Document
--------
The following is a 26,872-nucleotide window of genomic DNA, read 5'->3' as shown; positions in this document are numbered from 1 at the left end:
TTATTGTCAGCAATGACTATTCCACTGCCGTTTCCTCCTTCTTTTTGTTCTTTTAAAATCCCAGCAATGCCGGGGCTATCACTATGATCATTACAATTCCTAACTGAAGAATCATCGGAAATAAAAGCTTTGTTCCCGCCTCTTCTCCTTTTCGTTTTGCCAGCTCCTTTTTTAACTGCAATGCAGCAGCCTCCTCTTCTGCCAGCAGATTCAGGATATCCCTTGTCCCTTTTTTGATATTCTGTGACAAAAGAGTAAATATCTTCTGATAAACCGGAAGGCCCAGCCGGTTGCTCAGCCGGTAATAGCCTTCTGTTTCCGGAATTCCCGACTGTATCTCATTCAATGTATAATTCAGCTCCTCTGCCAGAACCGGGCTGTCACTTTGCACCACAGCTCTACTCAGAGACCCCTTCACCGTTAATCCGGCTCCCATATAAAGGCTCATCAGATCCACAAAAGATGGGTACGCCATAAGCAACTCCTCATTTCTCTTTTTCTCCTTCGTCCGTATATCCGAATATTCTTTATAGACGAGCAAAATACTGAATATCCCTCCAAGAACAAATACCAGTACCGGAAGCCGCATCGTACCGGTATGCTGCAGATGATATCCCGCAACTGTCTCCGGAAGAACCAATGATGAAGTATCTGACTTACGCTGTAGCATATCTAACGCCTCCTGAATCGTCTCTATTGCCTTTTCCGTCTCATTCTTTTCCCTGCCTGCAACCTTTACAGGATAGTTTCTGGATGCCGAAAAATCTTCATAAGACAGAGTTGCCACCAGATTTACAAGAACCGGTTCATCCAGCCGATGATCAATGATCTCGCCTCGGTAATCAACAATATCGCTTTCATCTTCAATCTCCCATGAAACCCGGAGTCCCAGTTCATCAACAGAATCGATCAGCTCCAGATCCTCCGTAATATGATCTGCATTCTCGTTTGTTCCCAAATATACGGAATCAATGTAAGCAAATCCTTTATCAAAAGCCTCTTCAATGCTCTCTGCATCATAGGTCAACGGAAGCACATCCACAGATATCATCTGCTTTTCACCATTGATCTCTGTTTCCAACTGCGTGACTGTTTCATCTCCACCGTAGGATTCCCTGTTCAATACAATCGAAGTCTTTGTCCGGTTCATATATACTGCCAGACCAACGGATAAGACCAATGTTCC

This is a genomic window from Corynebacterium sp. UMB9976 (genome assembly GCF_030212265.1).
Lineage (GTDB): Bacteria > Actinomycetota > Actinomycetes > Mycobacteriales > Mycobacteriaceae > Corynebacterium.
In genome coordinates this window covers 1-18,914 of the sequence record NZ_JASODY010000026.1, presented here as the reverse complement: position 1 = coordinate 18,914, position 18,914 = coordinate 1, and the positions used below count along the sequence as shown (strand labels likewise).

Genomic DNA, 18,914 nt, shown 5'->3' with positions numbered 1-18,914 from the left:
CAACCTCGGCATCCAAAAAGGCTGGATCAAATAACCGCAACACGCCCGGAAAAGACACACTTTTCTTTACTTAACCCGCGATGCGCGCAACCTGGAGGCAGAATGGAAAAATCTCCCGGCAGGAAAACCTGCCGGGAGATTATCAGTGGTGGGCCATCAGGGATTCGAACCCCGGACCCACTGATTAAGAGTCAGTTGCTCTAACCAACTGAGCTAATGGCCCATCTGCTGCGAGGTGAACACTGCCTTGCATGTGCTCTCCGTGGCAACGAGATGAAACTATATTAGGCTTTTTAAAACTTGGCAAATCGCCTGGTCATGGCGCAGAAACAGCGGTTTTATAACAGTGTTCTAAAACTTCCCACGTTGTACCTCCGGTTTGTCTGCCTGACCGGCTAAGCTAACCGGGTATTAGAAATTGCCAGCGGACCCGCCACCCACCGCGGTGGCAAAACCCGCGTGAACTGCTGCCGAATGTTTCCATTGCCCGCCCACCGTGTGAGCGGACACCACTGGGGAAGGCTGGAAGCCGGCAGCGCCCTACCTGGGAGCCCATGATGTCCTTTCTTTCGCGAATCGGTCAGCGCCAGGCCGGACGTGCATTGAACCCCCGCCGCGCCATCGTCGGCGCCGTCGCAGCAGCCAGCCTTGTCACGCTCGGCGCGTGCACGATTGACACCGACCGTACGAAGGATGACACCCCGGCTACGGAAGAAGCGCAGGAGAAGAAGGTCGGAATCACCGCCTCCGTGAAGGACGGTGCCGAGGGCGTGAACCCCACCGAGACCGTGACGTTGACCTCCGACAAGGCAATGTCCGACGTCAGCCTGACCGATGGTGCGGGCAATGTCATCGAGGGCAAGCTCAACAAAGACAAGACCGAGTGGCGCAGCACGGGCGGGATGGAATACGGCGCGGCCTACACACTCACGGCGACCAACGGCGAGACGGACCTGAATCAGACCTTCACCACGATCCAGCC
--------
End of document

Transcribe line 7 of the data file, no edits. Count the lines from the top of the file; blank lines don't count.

CAACCTCGGCATCCAAAAAGGCTGGATCAAATAACCGCAACACGCCCGGAAAAGACACACTTTTCTTTACTTAACCCGCGATGCGCGCAACCTGGAGGCAGAATGGAAAAATCTCCCGGCAGGAAAACCTGCCGGGAGATTATCAGTGGTGGGCCATCAGGGATTCGAACCCCGGACCCACTGATTAAGAGTCAGTTGCTCTAACCAACTGAGCTAATGGCCCATCTGCTGCGAGGTGAACACTGCCTTGCATGTGCTCTCCGTGGCAACGAGATGAAACTATATTAGGCTTTTTAAAACTTGGCAAATCGCCTGGTCATGGCGCAGAAACAGCGGTTTTATAACAGTGTTCTAAAACTTCCCACGTTGTACCTCCGGTTTGTCTGCCTGACCGGCTAAGCTAACCGGGTATTAGAAATTGCCAGCGGACCCGCCACCCACCGCGGTGGCAAAACCCGCGTGAACTGCTGCCGAATGTTTCCATTGCCCGCCCACCGTGTGAGCGGACACCACTGGGGAAGGCTGGAAGCCGGCAGCGCCCTACCTGGGAGCCCATGATGTCCTTTCTTTCGCGAATCGGTCAGCGCCAGGCCGGACGTGCATTGAACCCCCGCCGCGCCATCGTCGGCGCCGTCGCAGCAGCCAGCCTTGTCACGCTCGGCGCGTGCACGATTGACACCGACCGTACGAAGGATGACACCCCGGCTACGGAAGAAGCGCAGGAGAAGAAGGTCGGAATCACCGCCTCCGTGAAGGACGGTGCCGAGGGCGTGAACCCCACCGAGACCGTGACGTTGACCTCCGACAAGGCAATGTCCGACGTCAGCCTGACCGATGGTGCGGGCAATGTCATCGAGGGCAAGCTCAACAAAGACAAGACCGAGTGGCGCAGCACGGGCGGGATGGAATACGGCGCGGCCTACACACTCACGGCGACCAACGGCGAGACGGACCTGAATCAGACCTTCACCACGATCCAGCC